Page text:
1. Customers must have actively been considering the adoption of energy storage for demand charge reduction.  
  2. Customer share acquisition is limited to no more than 50 percent of the customer’s peak demand within the most recent 12 months (for example: a customer with a maximum demand in the last 12 months of 500 kilowatts is eligible for no more than 250 shares). 
  3. After joining Energy StorageShares, the customer is not allowed to install on-site energy storage for further demand charge reduction, or they will be expelled from the program. This provision is required to ensure that the customer does not “double-dip” on demand charge reduction savings.  

Once enrolled in the program, participating customers receive a monthly on-bill credit. The value of the credit is not static over the 10-year term of the participation contract; instead, the value will change over time based on SMUD rate changes. That way, just as the value of a behind-the-meter battery increases when demand charge rates rise, the benefits that a share provides will also increase when demand charges increase.  

Since launching this program, SMUD has begun work to procure a new, 4-megawatt (MW)/ 8 megawatt-hour (MWh) utility-scale battery—interconnected at the distribution level—that will provide the initial 4,000 shares for the Energy StorageShares program. This is SMUD’s first utility-scale battery that will help implement the utility’s long-term plans to meet the energy storage needs, which are forecasted to be approximately 246 MW by 2030.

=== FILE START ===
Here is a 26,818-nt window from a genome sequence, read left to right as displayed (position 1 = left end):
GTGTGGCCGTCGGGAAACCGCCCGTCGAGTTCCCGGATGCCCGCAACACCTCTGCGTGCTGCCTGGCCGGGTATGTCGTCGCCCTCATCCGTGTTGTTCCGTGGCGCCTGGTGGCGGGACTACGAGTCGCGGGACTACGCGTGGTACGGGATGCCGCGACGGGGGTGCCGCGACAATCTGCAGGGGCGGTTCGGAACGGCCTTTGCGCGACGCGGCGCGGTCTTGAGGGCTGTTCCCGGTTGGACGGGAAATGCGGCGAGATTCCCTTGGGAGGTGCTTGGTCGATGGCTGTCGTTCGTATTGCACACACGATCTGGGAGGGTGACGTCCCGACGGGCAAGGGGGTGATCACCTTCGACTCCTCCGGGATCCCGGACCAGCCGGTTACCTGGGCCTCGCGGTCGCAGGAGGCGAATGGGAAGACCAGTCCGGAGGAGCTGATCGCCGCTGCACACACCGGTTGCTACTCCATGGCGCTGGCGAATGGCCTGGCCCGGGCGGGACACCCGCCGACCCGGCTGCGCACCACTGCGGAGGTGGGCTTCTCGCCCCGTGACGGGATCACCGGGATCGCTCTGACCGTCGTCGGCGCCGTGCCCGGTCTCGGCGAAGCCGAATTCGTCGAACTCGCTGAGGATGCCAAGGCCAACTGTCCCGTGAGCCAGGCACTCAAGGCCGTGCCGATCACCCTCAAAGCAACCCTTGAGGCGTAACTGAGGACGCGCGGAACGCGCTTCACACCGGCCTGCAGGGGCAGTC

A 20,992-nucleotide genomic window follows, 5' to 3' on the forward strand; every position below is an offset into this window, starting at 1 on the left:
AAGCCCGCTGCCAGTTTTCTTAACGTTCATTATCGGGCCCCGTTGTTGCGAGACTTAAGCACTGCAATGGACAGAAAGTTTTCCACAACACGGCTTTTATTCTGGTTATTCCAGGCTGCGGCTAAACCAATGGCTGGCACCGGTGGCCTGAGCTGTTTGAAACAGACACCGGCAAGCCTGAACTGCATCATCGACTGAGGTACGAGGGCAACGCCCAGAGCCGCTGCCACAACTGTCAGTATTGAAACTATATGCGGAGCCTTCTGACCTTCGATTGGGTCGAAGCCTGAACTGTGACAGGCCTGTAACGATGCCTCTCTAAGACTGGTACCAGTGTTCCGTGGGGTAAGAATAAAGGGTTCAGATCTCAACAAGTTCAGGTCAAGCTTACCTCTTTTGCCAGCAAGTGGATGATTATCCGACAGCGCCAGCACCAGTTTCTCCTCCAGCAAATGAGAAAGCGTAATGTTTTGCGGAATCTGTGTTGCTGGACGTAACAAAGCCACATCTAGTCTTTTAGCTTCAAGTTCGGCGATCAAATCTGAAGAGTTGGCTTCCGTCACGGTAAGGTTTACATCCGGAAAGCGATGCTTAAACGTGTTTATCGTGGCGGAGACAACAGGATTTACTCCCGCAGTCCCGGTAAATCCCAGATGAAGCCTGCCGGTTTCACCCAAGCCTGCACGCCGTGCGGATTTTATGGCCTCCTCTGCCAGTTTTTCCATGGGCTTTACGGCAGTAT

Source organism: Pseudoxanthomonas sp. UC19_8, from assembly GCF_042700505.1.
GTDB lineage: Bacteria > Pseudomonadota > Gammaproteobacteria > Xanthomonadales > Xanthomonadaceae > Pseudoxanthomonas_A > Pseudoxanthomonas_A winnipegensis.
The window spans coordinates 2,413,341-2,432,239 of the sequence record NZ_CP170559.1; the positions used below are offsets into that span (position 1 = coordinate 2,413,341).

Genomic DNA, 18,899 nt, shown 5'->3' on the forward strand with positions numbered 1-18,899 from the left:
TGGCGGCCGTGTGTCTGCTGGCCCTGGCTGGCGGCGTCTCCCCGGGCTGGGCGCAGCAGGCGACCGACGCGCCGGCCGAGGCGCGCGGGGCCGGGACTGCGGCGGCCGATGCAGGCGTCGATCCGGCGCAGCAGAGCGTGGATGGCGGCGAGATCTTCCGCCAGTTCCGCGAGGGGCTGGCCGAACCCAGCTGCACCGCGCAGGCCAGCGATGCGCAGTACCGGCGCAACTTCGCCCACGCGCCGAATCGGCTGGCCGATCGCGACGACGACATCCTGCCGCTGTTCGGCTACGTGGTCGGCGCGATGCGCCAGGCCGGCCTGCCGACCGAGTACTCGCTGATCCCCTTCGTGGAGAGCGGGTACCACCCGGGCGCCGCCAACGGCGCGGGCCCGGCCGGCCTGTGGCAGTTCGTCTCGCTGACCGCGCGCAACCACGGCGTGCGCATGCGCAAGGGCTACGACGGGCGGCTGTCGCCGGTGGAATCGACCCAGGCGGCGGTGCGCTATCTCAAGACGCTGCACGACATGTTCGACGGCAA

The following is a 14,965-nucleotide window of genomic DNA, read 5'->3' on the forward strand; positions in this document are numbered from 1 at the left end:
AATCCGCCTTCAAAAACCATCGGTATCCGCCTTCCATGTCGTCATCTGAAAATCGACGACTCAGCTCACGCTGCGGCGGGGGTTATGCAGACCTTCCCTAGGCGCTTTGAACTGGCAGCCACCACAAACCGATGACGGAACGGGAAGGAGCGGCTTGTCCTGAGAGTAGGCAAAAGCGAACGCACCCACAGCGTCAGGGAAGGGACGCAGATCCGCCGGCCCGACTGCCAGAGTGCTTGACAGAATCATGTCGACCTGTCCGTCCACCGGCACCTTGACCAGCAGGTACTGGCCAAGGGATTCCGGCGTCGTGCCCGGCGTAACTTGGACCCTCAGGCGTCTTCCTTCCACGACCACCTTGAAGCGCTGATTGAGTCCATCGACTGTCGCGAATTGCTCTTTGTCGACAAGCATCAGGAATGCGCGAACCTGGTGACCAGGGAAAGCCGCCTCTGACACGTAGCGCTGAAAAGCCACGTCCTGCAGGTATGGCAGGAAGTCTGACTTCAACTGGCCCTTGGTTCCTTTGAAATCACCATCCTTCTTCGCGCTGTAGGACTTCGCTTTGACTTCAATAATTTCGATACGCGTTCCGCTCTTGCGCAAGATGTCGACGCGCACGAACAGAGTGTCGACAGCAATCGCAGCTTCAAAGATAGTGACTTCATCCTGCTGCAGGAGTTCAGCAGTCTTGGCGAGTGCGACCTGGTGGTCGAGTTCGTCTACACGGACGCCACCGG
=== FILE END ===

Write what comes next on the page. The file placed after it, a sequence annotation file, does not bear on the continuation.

The battery will be installed in an area forecasted to have increased load growth due to planned new residential subdivisions that will have rooftop solar, as well as the potential load increase due to planned indoor agricultural facilities. With the new battery, this area will no longer need a planned reconductor upgrade to handle the load growth. In addition, when the battery is not being used to support local infrastructure needs, SMUD may also rely on it to provide local grid services, participation in the Energy Imbalance Market, capacity/resource adequacy, energy arbitrage, ancillary services and PV smoothing.  

The StorageShares program is being implemented based on the initial 4-MW battery, but additional sites are being evaluated. Current considerations include a potential locational need for 9 MW/18 MWh of battery storage in 2022 to defer the construction of a new substation and add an additional 9,000 StorageShares to the program. 

Using Energy Storage to Maximize Benefits and Meet Net-Zero Goals 

The Energy StorageShares program is one of the tools developed by SMUD to maximize customer and utility investment into battery storage to ensure optimal benefits in its push for greenhouse gas (GHG) emission reductions. SMUD’s Integrated Resource Plan calls for net-zero GHG emissions by 2040; achieving net-zero GHG emissions requires significant investment in renewable generation, Distributed Energy Resources (DERs) and electrification of buildings and transportation. To ensure that SMUD can meet its 2040 goals, it is developing innovative ways to engage with DERs and enable different types of technology to support the electrical grid.